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Five Truths of Information Security

An effective security approach must balance required business operations and system availability

Information security professionals often find themselves filling a critical but unique role within an organization. An effective security approach must balance required business operations and system availability while still ensuring the confidentiality and integrity of these same systems. Systems that are absolutely secure are not usable. Likewise, systems that are completely usable are absolutely not secure.

When managing information security of any environment, bear in mind these five truths:

1. Incidents will happen

An incident response plan should not be a matter of “if”, but instead a matter of “when”. As defenders, we are tasked with managing and protecting every vulnerable service and system, which is a gargantuan task compared to the attacker, who must only successfully exploit one single vulnerability. The discipline of risk management would not exist if it were possible to eliminate all risk – some level of risk must be considered acceptable. A well-defined incident response plan can triage a compromised system in minutes. It will take much longer than that to develop a plan in the face of an incident, with significantly more damage occurring during the response process.

2. Systems will be compromised

As important as it is to be proactive, information security is by nature reactionary. Attackers will seek to locate and exploit weaknesses in your systems. Operating system patches exist for a reason. Privilege escalation attacks can bypass user permission levels. Virus writers design malware to evade detection, and constantly update their code before signatures can catch up.

3. Applications need to both work and be secure

Unless you work for a company like Hurricane Labs, information security is not the reason your business exists. As such, the organization will often be much more interested in furthering their business interests than funding the information security department. Architectural firms will hire architects, design firms will seek out designers. It is much easier for businesses to justify the cost of talent and assets that are aligned with their business goals than something more nebulous like the security of intangible assets.

Information Security is a series of trade-offs. We often cringe at hearing the term “legacy application” – we all have run into them, and we have all heard or seen firsthand the challenges of securing an application that was built in an era when security was much less of a concern. While the most security-conscious decision for securing such an application might involve an upgrade or total code rewrite, this is rarely practical. It will be up to you to manage the business operations while doing your best to keep these types of systems secure.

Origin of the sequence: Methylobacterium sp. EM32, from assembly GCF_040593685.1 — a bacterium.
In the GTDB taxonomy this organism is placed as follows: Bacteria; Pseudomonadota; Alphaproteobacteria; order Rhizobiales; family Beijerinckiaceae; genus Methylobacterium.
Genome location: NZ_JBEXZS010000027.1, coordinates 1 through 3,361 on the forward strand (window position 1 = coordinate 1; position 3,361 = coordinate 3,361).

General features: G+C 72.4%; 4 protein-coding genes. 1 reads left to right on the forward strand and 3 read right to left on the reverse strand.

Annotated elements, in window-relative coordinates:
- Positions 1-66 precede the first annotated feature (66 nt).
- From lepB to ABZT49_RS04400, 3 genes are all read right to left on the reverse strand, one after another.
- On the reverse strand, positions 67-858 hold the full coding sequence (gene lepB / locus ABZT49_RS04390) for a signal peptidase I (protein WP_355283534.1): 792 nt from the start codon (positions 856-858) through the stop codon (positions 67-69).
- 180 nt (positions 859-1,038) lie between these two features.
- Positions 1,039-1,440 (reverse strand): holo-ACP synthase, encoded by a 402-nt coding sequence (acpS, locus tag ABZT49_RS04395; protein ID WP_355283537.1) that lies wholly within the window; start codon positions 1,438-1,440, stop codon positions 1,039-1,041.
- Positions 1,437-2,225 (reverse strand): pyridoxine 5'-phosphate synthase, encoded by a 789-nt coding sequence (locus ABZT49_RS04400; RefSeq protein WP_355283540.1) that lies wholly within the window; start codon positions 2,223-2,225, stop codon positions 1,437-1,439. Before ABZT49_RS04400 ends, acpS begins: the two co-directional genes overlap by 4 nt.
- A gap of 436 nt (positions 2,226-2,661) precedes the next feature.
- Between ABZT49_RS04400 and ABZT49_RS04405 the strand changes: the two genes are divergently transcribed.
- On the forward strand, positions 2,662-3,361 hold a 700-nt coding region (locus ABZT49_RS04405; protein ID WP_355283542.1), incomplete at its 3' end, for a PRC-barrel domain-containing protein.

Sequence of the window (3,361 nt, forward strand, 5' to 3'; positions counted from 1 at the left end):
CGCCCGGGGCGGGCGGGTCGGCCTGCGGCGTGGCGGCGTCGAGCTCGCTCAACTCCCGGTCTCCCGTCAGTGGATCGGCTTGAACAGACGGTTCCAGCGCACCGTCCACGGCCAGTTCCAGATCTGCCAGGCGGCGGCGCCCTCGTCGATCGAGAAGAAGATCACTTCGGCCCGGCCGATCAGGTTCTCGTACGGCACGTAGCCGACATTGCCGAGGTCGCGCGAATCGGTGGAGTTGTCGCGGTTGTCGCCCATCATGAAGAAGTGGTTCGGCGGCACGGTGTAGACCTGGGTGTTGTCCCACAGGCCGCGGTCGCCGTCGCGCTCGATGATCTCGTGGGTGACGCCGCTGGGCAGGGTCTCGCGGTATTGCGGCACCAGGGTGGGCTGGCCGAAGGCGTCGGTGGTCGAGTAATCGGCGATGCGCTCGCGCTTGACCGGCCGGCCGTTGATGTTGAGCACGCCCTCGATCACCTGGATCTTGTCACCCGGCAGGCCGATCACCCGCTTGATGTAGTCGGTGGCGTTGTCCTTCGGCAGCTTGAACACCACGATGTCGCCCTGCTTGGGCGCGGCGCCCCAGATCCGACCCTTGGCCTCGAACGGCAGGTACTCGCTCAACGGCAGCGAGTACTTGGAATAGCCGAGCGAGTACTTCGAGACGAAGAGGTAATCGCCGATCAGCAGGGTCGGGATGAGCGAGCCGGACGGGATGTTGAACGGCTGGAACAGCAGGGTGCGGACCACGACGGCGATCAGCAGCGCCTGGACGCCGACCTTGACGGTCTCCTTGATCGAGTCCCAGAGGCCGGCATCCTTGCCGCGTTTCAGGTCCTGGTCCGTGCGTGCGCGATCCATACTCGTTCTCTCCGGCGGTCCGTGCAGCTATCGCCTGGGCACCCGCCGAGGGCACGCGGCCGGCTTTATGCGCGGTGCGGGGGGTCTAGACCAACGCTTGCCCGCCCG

4. People will break things

Plan for what you consider least likely to happen. The builders of the Titanic claimed the ship to be unsinkable, and we all know how well that worked out. When faced with restrictions never underestimate the creativity and determination of your users. This is especially a prevalent issue in today’s environment, where cloud based and mobile data access is all the rage.

And you cannot simply paint a target on the average user, either. All too often, even those of us who should know better can take shortcuts or neglect to follow security best practices. Changes, upgrades, improvements, and redesigns can become necessary, and it is impossible to plan for every possible situation that may occur (even though you should try). Learn the technologies, ask questions, strive to improve, and think on your feet. Which brings me to my next point…

5. You will need to be an expert on something you’ve never seen before

Sometimes, you just need to know how to fly a helicopter
https://www.youtube.com/watch?v=6AOpomu9V6Q

Although networking equipment and software is not always as awesome (or capable of flying), we often find ourselves in the same situation as Trinity in the video clip – we must work around something with which we are unfamiliar. Don’t let differences in command syntax or installation procedures fool you – the underlying technologies are frequently the same. Leverage what you know, use the resources you have available (Google is great for this), and find a way to be a hero.

The post Five Truths of Information Security appeared first on Hurricane Labs.

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Christina O’Neill has been working in the information security field for 3 years. She is a board member for the Northern Ohio InfraGard Members Alliance and a committee member for the Information Security Summit, a conference held once a year for information security and physical security professionals.

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